The Bluetooth Special Interest Group (SIG) announced this week it has formally adopted a new set of standards for low-powered devices. Unimaginatively named Bluetooth Low Energy, the new power sipping data transfer technology is part of the Bluetooth 4.0 Core Specification and follows the speed-centric version 3.0 of Bluetooth by just 10 months.
The two are intended for different use cases, though. Bluetooth 3.0 supports speeds of up to 24Mbps and is aimed at applications such as audio streaming and file transfers. On the other hand, version 4.0 technically includes similar functionality in its specification, but supports very short data packets of 8-27 bytes at a speed of 1Mbps and can operate on coin cells -- the kinds you find in wristwatches, calculators, and remote controls.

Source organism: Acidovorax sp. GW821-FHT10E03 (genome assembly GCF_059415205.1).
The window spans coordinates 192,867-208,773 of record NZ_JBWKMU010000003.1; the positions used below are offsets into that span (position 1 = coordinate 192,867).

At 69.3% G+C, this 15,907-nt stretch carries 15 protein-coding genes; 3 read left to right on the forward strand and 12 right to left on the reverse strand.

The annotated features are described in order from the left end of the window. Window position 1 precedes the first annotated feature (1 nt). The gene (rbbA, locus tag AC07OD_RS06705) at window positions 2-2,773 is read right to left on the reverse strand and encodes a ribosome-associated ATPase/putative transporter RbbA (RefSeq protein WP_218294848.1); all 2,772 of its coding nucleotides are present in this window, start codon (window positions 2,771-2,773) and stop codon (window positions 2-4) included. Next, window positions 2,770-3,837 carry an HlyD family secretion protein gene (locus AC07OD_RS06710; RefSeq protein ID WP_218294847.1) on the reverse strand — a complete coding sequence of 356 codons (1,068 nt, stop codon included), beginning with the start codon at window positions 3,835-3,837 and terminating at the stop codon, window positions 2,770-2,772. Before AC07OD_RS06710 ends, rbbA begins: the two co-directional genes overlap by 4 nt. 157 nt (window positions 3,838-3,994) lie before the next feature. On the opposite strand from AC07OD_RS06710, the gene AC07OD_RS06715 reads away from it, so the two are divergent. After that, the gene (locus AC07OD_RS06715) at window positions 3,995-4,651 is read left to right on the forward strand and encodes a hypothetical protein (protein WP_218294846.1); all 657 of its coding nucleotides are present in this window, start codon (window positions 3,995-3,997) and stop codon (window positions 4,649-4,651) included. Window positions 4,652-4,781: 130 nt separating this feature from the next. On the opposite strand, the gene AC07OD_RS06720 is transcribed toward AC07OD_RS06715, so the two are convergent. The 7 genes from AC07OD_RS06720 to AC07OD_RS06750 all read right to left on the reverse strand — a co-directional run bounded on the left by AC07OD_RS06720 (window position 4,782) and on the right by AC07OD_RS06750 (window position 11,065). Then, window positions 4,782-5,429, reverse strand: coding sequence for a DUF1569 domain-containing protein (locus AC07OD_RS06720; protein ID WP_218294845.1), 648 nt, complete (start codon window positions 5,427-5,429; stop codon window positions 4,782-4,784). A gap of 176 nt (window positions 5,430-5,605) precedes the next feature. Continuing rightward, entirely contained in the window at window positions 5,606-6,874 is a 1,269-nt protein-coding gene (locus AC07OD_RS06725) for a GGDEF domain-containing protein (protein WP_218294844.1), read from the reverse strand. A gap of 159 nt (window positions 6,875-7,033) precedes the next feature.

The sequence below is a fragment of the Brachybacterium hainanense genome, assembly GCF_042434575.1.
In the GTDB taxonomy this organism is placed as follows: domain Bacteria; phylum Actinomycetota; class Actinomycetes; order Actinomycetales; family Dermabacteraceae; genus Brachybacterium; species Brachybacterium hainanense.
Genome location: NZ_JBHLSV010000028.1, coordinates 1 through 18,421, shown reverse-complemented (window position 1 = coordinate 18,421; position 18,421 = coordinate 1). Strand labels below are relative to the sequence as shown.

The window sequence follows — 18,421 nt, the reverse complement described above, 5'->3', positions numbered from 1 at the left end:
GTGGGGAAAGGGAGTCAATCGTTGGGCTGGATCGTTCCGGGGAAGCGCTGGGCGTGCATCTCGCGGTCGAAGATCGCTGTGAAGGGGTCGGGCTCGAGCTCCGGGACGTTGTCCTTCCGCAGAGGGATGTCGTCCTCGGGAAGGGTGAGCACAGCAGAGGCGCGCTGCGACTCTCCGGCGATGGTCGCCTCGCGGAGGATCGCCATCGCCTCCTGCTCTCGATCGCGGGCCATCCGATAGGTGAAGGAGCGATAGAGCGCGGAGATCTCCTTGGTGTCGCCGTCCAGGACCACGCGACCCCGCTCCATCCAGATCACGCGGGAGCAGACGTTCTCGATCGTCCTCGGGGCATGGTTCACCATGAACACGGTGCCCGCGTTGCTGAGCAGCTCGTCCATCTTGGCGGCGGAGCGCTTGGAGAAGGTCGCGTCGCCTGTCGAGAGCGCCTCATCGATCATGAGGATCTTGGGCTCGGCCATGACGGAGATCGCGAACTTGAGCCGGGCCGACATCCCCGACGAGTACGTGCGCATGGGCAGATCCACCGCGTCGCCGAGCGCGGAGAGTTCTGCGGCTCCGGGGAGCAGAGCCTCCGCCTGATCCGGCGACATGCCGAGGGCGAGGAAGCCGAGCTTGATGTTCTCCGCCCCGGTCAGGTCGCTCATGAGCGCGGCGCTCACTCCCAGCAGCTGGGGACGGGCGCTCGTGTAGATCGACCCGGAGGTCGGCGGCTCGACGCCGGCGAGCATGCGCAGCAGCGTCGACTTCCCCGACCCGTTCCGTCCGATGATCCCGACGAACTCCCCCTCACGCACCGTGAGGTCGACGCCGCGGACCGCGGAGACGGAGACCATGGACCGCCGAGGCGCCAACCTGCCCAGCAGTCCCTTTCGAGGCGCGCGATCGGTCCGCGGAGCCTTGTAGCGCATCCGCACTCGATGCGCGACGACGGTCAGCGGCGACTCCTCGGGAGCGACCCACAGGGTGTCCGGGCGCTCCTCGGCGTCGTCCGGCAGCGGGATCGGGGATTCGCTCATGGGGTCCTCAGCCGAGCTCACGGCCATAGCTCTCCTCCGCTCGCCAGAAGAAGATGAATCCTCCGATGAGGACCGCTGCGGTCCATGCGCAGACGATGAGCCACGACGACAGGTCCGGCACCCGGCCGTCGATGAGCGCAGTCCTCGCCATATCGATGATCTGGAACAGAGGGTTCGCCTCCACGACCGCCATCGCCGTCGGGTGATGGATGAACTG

Such devices should be able to run for years while offering Bluetooth connectivity. In a dual-mode implementation, it is also possible to combine Bluetooth versions 3.0 and 4.0 in devices such as mobile phones, where high data rates can be achieved for certain tasks and low-power functionality for others.